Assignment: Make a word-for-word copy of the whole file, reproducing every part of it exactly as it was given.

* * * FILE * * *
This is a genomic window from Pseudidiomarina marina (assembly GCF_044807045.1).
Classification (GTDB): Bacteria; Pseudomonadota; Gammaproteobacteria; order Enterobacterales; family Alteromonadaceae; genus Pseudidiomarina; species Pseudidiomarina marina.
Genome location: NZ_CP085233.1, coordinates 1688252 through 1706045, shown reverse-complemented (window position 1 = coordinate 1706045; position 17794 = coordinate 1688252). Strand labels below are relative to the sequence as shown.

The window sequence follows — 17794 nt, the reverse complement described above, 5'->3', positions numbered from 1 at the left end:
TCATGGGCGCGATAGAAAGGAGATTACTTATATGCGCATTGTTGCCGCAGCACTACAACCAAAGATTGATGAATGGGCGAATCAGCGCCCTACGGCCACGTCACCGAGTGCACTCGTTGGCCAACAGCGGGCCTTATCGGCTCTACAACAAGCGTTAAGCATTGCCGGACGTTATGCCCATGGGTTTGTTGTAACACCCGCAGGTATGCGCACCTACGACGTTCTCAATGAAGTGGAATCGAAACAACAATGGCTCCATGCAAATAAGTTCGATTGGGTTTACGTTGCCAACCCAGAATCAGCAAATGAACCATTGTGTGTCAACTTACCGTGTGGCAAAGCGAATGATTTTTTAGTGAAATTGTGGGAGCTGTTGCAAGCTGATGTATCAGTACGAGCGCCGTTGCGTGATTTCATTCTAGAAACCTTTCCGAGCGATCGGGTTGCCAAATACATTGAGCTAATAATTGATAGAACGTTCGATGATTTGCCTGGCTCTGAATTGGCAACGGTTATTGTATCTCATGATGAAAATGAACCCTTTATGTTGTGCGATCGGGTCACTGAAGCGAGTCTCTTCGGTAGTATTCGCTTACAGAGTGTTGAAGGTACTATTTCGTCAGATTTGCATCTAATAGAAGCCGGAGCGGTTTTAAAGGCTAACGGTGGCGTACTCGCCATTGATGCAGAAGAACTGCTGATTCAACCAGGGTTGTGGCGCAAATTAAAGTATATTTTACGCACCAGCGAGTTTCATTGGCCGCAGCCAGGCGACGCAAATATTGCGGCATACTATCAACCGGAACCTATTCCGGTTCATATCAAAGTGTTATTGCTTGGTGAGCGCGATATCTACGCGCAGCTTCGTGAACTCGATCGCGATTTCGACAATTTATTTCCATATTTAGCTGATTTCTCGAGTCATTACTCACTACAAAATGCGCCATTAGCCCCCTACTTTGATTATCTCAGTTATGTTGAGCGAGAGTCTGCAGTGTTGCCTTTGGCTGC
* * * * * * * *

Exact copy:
This is a genomic window from Pseudidiomarina marina (assembly GCF_044807045.1).
Classification (GTDB): Bacteria; Pseudomonadota; Gammaproteobacteria; order Enterobacterales; family Alteromonadaceae; genus Pseudidiomarina; species Pseudidiomarina marina.
Genome location: NZ_CP085233.1, coordinates 1688252 through 1706045, shown reverse-complemented (window position 1 = coordinate 1706045; position 17794 = coordinate 1688252). Strand labels below are relative to the sequence as shown.

The window sequence follows — 17794 nt, the reverse complement described above, 5'->3', positions numbered from 1 at the left end:
TCATGGGCGCGATAGAAAGGAGATTACTTATATGCGCATTGTTGCCGCAGCACTACAACCAAAGATTGATGAATGGGCGAATCAGCGCCCTACGGCCACGTCACCGAGTGCACTCGTTGGCCAACAGCGGGCCTTATCGGCTCTACAACAAGCGTTAAGCATTGCCGGACGTTATGCCCATGGGTTTGTTGTAACACCCGCAGGTATGCGCACCTACGACGTTCTCAATGAAGTGGAATCGAAACAACAATGGCTCCATGCAAATAAGTTCGATTGGGTTTACGTTGCCAACCCAGAATCAGCAAATGAACCATTGTGTGTCAACTTACCGTGTGGCAAAGCGAATGATTTTTTAGTGAAATTGTGGGAGCTGTTGCAAGCTGATGTATCAGTACGAGCGCCGTTGCGTGATTTCATTCTAGAAACCTTTCCGAGCGATCGGGTTGCCAAATACATTGAGCTAATAATTGATAGAACGTTCGATGATTTGCCTGGCTCTGAATTGGCAACGGTTATTGTATCTCATGATGAAAATGAACCCTTTATGTTGTGCGATCGGGTCACTGAAGCGAGTCTCTTCGGTAGTATTCGCTTACAGAGTGTTGAAGGTACTATTTCGTCAGATTTGCATCTAATAGAAGCCGGAGCGGTTTTAAAGGCTAACGGTGGCGTACTCGCCATTGATGCAGAAGAACTGCTGATTCAACCAGGGTTGTGGCGCAAATTAAAGTATATTTTACGCACCAGCGAGTTTCATTGGCCGCAGCCAGGCGACGCAAATATTGCGGCATACTATCAACCGGAACCTATTCCGGTTCATATCAAAGTGTTATTGCTTGGTGAGCGCGATATCTACGCGCAGCTTCGTGAACTCGATCGCGATTTCGACAATTTATTTCCATATTTAGCTGATTTCTCGAGTCATTACTCACTACAAAATGCGCCATTAGCCCCCTACTTTGATTATCTCAGTTATGTTGAGCGAGAGTCTGCAGTGTTGCCTTTGGCTGC